California Rules Regarding Mold in Rental Properties

Here's what California landlords (and tenants) need to know about mold and the law.

Every landlord should take mold seriously. A top environmental hazard, mold thrives in warm, damp places, and often grows quickly in basements, attics, and other parts of buildings with poor ventilation and humidity problems. Although mold is often associated with buildings in wet climates, no rental property is immune from a mold outbreak, as one can occur following an unattended spill, faulty plumbing, or even a misdirected lawn sprinkler.

If you own or manage a rental property in California, a mold problem could present you with costly cleanup and repair bills as well as lawsuits from tenants claiming that the mold made them ill.

Read on to learn about landlord responsibilities and tenant rights when it comes to mold in California rental properties.

Tenant Self-Help Strategies in California

Courts in California have recognized two common legal self-help strategies that some tenants choose to pursue following a mold outbreak in their apartment or rental home. The first, known as "rent withholding," is when tenants decide to stop paying rent, claiming the mold has made their apartment uninhabitable. (Note that regardless of what may appear in a written lease with tenants, landlords in California are bound by the “implied warranty of habitability,” a legal doctrine that requires providing tenants with apartments in livable condition.) The second strategy, known as "repair and deduct," involves tenants taking care of mold cleanup on their own and then subtracting the cost from their rent.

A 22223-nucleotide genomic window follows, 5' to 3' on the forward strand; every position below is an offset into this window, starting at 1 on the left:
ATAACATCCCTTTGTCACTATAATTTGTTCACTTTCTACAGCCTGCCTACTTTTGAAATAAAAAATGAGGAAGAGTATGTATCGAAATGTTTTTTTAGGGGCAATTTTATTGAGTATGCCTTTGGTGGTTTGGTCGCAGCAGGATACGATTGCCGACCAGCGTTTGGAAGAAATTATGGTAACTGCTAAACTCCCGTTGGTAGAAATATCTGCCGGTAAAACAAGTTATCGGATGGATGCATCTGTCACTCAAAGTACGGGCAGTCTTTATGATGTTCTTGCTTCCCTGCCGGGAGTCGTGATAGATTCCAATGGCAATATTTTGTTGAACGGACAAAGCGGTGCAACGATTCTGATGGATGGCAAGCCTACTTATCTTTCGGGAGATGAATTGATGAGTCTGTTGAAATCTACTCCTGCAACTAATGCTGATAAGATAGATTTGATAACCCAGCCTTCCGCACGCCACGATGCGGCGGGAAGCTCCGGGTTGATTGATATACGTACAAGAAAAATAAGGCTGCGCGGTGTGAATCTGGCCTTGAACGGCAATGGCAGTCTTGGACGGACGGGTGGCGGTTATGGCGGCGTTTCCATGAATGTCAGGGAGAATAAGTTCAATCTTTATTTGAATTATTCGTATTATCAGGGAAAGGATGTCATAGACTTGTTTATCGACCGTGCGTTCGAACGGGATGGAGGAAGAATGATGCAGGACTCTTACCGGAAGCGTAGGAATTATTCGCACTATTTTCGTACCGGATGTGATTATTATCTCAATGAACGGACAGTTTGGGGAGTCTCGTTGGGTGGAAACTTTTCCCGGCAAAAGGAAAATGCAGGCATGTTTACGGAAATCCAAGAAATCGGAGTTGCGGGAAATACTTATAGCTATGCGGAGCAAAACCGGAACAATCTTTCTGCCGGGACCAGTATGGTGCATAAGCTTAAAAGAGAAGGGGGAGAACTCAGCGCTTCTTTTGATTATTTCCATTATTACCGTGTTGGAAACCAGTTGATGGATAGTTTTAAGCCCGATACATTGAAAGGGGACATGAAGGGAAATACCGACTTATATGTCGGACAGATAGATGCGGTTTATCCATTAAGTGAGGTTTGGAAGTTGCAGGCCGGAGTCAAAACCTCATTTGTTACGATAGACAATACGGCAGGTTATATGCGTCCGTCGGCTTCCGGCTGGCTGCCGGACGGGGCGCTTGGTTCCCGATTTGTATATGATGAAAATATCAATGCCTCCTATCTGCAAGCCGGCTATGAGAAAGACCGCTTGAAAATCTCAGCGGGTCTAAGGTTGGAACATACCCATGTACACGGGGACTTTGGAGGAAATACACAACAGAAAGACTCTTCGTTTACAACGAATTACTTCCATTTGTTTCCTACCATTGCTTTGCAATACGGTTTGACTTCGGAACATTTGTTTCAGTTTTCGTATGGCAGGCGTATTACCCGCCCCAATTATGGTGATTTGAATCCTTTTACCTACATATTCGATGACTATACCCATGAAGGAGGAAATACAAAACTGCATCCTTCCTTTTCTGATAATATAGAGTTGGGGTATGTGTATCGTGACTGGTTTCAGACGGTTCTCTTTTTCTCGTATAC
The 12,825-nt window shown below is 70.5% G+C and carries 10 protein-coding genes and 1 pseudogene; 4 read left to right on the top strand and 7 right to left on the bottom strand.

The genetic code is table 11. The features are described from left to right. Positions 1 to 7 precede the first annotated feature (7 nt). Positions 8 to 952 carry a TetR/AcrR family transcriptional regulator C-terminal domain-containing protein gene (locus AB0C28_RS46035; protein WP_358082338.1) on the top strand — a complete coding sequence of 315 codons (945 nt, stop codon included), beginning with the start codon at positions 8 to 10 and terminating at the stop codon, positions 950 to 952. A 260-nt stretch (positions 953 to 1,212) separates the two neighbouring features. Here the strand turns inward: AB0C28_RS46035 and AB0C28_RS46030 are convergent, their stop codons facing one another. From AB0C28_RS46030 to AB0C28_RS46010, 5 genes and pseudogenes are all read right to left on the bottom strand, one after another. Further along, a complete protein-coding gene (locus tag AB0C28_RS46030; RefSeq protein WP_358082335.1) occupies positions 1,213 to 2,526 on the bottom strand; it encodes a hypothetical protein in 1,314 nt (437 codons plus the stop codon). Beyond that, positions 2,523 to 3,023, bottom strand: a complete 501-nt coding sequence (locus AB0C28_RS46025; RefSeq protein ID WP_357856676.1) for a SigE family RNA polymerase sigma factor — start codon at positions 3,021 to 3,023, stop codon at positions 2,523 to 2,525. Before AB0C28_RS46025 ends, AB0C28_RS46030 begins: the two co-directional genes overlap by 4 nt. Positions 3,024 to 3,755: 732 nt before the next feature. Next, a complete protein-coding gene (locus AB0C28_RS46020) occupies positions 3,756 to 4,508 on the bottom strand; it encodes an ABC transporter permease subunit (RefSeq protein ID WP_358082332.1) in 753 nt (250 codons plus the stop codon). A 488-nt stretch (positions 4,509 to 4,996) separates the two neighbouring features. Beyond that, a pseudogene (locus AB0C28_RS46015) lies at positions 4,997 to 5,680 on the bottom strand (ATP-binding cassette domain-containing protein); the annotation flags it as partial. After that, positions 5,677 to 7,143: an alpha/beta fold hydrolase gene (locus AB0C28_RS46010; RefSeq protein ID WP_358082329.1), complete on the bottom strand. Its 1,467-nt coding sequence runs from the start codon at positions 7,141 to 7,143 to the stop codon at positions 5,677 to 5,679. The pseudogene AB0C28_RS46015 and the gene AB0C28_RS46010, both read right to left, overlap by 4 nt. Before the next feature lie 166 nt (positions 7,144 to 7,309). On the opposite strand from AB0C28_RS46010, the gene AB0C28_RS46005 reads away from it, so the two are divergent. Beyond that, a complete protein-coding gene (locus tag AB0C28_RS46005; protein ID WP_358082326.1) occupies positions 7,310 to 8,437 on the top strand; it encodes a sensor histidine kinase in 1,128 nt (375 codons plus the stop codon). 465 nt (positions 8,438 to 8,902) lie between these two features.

See California Tenant Rights to Withhold Rent or 'Repair and Deduct' for more information about these strategies, including their limitations.

Landlord Liability for Mold in California

There is currently no federal law covering a landlord's responsibilities when it comes to mold. Also, aside from disclosure requirements (as discussed below), California doesn’t have any laws that specifically address a landlord’s duties or liability when it comes to mold prevention and remediation. In San Francisco, however, mold is a “public health nuisance” (no different than trash accumulation or a pest infestation), which means tenants have the right to sue their landlords for violating city nuisance laws if they fail to remove any “visible or otherwise demonstrable mold” located anywhere “in the interiors of any buildings.” (San Francisco Health Code § 581(a)(6).)

California tenants who believe they have been harmed by the presence of high concentrations of mold in their apartment can try to recover damages from their landlord in court to compensate them for their loss. If a judge or jury agrees that the landlord negligently created a mold problem or allowed one to continue at a property, the landlord could be on the hook for any harm.